12 p.m.: Make a day trip to Portonovi Village
Eat a light breakfast at home, an omelet filled with Montenegrin cheeses and spinach, because you’ll want to head to Portonovi Village, a new resort community filled with Venetian-style mansions, luxury shops and art galleries located at the mouth of the bay (about a half hour drive from Perast along the coast). With a lunch reservation at Sabia, which is led by the Michelin-starred chef Giorgio Locatelli and located inside the newly opened One&Only hotel, you get access to perhaps the most beautiful view of Boka Bay. To start, order from the raw bar. They have a sea bass carpaccio that’s topped with pomegranate and lime dressing and locally sourced crudo vegetables. For your main, get the homemade twisted pasta with pesto or char-grilled langoustines. The whole jet-setting vibe — literally, the village marina can fit over 200 yachts — sits in contrast to its nearby, modest coastal towns like Perast and Herceg Novi, the latter of which is a 15-minute drive up the coast and has four fortresses such as Forte Mare (Sea Fortress). It dates back to the 1300s and has panoramic views of the city and the sea on the top floor.
2 p.m.: Check into your next Airbnb in Budva
Head to Budva, which is about thirty minutes by taxi. Check into your Airbnb — there are nice luxury hotel options like Duckley Hotel or Slavija Budva Hotel and boutique spots like Hotel Budva, but a bright and central studio apartment with a garden that’s right outside of Old Town and a short walk from shops, supermarkets and the beach goes for under $50 a night. Then, eat at Caffe Bar Hemingway (Slovenska obala, 11 Promenade) in the Hotel Majestic for lunch (get the caesar salad and a gin cocktail a la Ernest).
4 p.m.: Watch the cliff divers on Sveti Nikola
Walk along the promenade, and catch a taxi boat to Sveti Nikola Island (they dock at every beach in Budva), also known as Hawaii (named for the water around it, which is crystal clear blue). For three euros, you’ll arrive at the most stunning stretch of land which has three beaches, a bar and restaurant, a forest (with plenty of wildlife on it, like deer and rabbits) and cliffs that jut out from the Adriatic — perfect for diving (or for watching locals dive!). It’s popular and busy, much like the rest of Budva, but if you walk and swim the perimeter of the island, you will find a little cove to call your own. It truly looks like Never Never Land.
8 p.m.: Stroll the Old Town
Back on the promenade, dine at Porto (Ul. Stanka Dragojevica br. 40), a plant-filled Mediterranean restaurant on the water. Get the seafood platter, which features locally caught fresh fish. The waiter brings an assortment of different white fish, and you get to pick your own. It’s tourist-y, yes, but it works — mainly because it’s delicious. Wander over to one of the clubs blasting EDM along the strip, and stay for one drink. Walk around Old Town and end the night with a chocolate and vanilla ice cream sundae at The Prince (Stari grad Vranjak 8), a tucked-away pub with a stone courtyard filled with pink flowers and grape vines.
9 a.m.: Spend all day at Galija Beach
Make breakfast at home and jump in a taxi for six or seven euros to Crvena Glavica, which is just south of Sveti Stefan Isle, a fortified fishing village dating back to the 15th century that’s in the middle of the Adriatic Sea. (Aman Resorts is located on the private peninsula, and though it’s currently closed, the luxury hotel offered one-of-a-kind stays in their stone homes overlooking the ocean.) Ask the taxi to stop along the coast so you can get a glimpse of the medieval town. Once back on the winding road, continue until you pass a camp full of RVs — that’s when you know you’re getting close — and walk down a steep and narrow pathway to a rocky, wild beach called Galija. Fifty euros buys you a sunbed and a bottle of prosecco, and you’ll get free reign to perhaps the most beautiful stretch of water in Montenegro. Stay all day, there is a restaurant for dining (seafood makes up most of the menu, like grilled prawns tossed in a fresh salad with a side of fruit) and call the same taxi to pick you up just before the sun goes down. Write down the driver’s number, because you’re going to want to return the very next day.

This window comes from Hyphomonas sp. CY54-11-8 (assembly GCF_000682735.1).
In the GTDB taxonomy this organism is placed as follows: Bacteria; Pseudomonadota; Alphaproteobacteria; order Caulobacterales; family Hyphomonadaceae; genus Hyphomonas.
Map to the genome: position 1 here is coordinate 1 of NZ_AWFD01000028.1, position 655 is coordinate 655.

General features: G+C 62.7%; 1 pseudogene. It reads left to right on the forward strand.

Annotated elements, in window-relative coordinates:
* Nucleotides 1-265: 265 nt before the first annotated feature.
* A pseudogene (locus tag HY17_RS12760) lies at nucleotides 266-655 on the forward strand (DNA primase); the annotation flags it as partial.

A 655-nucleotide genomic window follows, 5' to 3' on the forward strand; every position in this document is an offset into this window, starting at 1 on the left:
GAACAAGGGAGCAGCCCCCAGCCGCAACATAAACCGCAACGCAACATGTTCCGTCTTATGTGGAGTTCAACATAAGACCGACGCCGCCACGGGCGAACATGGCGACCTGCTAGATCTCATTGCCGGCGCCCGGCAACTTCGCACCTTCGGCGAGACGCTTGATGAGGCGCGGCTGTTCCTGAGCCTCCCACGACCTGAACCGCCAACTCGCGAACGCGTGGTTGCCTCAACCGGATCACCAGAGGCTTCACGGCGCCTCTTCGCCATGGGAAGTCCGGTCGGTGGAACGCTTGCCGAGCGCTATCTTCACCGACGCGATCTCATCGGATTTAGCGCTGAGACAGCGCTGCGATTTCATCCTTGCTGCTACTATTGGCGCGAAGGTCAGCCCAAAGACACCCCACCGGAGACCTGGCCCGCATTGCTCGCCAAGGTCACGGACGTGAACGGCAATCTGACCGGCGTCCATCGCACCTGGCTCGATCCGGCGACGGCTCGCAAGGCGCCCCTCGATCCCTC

9 p.m.: Board the overnight ferry to Bari, Italy
As the story goes, Montenegro has a rich history of banditry and smuggling. Criminals were known to smuggle goods via speedboat from the Montenegrin port of Bar to Bari, Italy, across the Adriatic Sea. After a second day in Sveti Stefan, primarily spent at Galija, call a taxi to bring you 30 minutes south to the ferry landing in Bar, and take an overnight boat to Bari. Call or email the travel company Viamare, which will help you rent a private cabin with two beds and a full bathroom on Jadrolinija for under $300 (you can also book directly from Jadrolinija’s site). Otherwise, you’re bunking with the rest of the ship’s passengers, most of whom eat, sleep and drink on benches or on the floor. Eleven hours later, you’ll wake up in Italy.
Kate’s Montenegro Packing List
There are too many breathtaking views of the water and mountains not to be hiking all around Montenegro. Come prepared to seriously trek. This backpacking bag is lightweight with antigravity suspension yet spacious; it features a lower compartment for your sleeping bag (or dry bathing suit and sundress) and a detachable dopp kit for freshening up on the go. These Lowa Hiking Boots made the multi-mile hikes to fortresses and stone castles worth it, too.
A Fancy Swimsuit
Hunza G is my favorite sustainable swimwear brand right now. They are made from this crinkle stretch fabric that’s flattering and water retentive, meaning you’ll stay cool in the heat after just one dip in the freezing ocean waters. There is a high leg to them, too, which made me feel European.
A Slip for All Occasions
Oftentimes, we found ourselves going from day-long hikes straight to decadent waterfront meals; rinsing off was achieved by a quick jump in the bay. After drying off, I’d throw on my Nili Lotan slip dress in red to feel that much more elegant. [Editor’s note: The dress is sold out in red right now, but you can still get it in black or navy blue.]